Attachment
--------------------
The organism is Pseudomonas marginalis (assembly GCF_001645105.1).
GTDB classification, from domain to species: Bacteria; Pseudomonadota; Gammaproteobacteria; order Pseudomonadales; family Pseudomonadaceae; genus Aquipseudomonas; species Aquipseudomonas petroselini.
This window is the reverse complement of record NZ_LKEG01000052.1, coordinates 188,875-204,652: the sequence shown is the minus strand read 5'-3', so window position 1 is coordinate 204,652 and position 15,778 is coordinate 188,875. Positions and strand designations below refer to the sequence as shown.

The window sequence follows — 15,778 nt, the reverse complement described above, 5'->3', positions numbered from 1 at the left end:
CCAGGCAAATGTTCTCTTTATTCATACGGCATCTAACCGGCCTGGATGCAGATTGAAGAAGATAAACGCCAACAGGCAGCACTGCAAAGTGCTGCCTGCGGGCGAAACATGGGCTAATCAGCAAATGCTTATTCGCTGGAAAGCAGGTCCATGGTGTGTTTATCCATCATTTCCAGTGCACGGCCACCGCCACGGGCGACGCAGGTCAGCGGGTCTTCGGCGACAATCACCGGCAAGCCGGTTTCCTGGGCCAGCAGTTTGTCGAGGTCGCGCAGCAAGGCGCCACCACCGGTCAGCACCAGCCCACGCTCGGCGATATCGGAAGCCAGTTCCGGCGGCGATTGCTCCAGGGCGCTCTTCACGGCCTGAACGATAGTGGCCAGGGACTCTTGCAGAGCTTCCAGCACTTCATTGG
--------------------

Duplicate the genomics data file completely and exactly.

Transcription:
The organism is Pseudomonas marginalis (assembly GCF_001645105.1).
GTDB classification, from domain to species: Bacteria; Pseudomonadota; Gammaproteobacteria; order Pseudomonadales; family Pseudomonadaceae; genus Aquipseudomonas; species Aquipseudomonas petroselini.
This window is the reverse complement of record NZ_LKEG01000052.1, coordinates 188,875-204,652: the sequence shown is the minus strand read 5'-3', so window position 1 is coordinate 204,652 and position 15,778 is coordinate 188,875. Positions and strand designations below refer to the sequence as shown.

The window sequence follows — 15,778 nt, the reverse complement described above, 5'->3', positions numbered from 1 at the left end:
CCAGGCAAATGTTCTCTTTATTCATACGGCATCTAACCGGCCTGGATGCAGATTGAAGAAGATAAACGCCAACAGGCAGCACTGCAAAGTGCTGCCTGCGGGCGAAACATGGGCTAATCAGCAAATGCTTATTCGCTGGAAAGCAGGTCCATGGTGTGTTTATCCATCATTTCCAGTGCACGGCCACCGCCACGGGCGACGCAGGTCAGCGGGTCTTCGGCGACAATCACCGGCAAGCCGGTTTCCTGGGCCAGCAGTTTGTCGAGGTCGCGCAGCAAGGCGCCACCACCGGTCAGCACCAGCCCACGCTCGGCGATATCGGAAGCCAGTTCCGGCGGCGATTGCTCCAGGGCGCTCTTCACGGCCTGAACGATAGTGGCCAGGGACTCTTGCAGAGCTTCCAGCACTTCATTGG